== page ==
7. The refrigerator: Clean the inside with a mixture of half white distilled vinegar and half water.  Clean the outside with full strength white distilled vinegar. To get rid of odors place 1 cup apple cider vinegar in a glass and set in refrigerator for two days.

    8. Faucets and fixtures:

    8a. To remove lime buildup use a paste of two tablespoons of baking soda and one teaspoon white distilled vinegar and scrub.

    8b. To remove lime buildup on the end of the faucet tie a bag with 1/2 cup of undiluted white distilled vinegar around the faucet so the end is soaking, let sit overnight.

    8c. To remove calcium deposits, soak a towel in full strength white distilled vinegar and wrap the faucet tightly with the towel, let sit overnight.

    8d. To remove soap buildup use a solution of 1 part salt and 4 parts white distilled vinegar, scrub.

    9. Sponges: To freshen, put them in just enough water to cover them and then add 1/4 cup white distilled vinegar.  Let soak overnight.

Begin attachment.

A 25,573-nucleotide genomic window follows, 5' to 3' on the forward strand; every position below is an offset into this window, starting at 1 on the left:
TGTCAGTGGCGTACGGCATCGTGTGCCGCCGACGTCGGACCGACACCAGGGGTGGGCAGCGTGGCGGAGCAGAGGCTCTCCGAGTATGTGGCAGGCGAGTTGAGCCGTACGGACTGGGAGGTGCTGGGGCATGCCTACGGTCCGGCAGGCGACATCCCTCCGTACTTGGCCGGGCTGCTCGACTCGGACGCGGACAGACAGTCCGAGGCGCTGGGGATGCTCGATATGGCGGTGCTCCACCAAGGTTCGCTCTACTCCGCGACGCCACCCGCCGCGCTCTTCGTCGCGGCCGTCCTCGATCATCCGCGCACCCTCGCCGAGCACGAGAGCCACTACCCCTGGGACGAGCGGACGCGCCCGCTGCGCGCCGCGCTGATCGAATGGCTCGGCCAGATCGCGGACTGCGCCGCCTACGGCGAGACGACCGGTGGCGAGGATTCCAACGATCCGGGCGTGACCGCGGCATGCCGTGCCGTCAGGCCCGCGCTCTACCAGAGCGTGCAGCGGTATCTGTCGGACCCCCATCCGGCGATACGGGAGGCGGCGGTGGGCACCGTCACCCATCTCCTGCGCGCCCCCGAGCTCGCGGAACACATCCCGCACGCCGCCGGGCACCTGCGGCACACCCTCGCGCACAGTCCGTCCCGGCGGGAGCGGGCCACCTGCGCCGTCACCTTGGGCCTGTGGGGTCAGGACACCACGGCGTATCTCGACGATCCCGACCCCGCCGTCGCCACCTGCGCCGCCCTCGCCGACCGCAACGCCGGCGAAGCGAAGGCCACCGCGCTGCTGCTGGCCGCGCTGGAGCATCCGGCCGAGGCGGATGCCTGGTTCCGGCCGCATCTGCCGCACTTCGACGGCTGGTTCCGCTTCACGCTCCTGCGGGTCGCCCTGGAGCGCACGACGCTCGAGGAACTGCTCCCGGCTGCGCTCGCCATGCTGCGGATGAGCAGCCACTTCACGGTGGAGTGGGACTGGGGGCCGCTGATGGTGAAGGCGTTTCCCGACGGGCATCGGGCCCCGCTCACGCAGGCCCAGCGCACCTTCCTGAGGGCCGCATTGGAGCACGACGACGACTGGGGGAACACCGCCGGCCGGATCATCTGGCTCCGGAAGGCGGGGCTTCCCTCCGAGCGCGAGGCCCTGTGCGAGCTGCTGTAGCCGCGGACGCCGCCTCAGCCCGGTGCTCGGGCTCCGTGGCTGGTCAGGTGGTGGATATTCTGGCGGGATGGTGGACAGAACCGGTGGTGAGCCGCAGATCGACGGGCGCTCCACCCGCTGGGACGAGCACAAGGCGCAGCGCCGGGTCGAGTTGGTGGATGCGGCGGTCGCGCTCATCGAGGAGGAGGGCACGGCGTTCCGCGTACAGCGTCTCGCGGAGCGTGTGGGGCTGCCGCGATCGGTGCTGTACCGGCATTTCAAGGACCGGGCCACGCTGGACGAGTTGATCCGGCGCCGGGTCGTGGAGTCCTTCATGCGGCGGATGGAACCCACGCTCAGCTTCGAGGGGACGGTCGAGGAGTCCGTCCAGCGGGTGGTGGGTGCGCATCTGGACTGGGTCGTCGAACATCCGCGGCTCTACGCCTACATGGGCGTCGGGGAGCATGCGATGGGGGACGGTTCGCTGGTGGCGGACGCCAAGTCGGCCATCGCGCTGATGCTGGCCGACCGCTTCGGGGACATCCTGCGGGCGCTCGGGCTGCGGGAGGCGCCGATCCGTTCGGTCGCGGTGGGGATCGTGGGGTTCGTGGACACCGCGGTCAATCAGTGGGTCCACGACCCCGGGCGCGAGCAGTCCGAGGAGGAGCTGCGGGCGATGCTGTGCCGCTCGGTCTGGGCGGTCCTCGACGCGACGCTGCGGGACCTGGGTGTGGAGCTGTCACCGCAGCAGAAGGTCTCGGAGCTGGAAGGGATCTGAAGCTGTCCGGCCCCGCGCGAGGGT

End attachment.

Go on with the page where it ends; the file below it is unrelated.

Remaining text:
10. Cutting boards: To disinfect and clean your wood cutting boards or butcher block counter top, wipe them with full-strength white distilled vinegar after each use. Never use water and dish washing detergent, because it can weaken surface wood fibers. When your wooden cutting surface needs deodorizing as well as disinfecting, spread some baking soda over it and then spray on undiluted white distilled vinegar. Let it foam and bubble for five to ten minutes, then rinse with a cloth dipped in clean cold water

    11. Remove odors from jars:  Rinse smelly empty jars with white distilled vinegar.

    12. The grill: spray white distilled vinegar on balled up aluminum foil.  Scrub with the foil.

    13. Grout: Soak with full strength white distilled vinegar for a few minutes.  Scrub.

    14. To make your own scouring scrub mix 1/4 cup baking soda, 1 tablespoon liquid soap.  Add just enough white distilled vinegar to make a thick paste.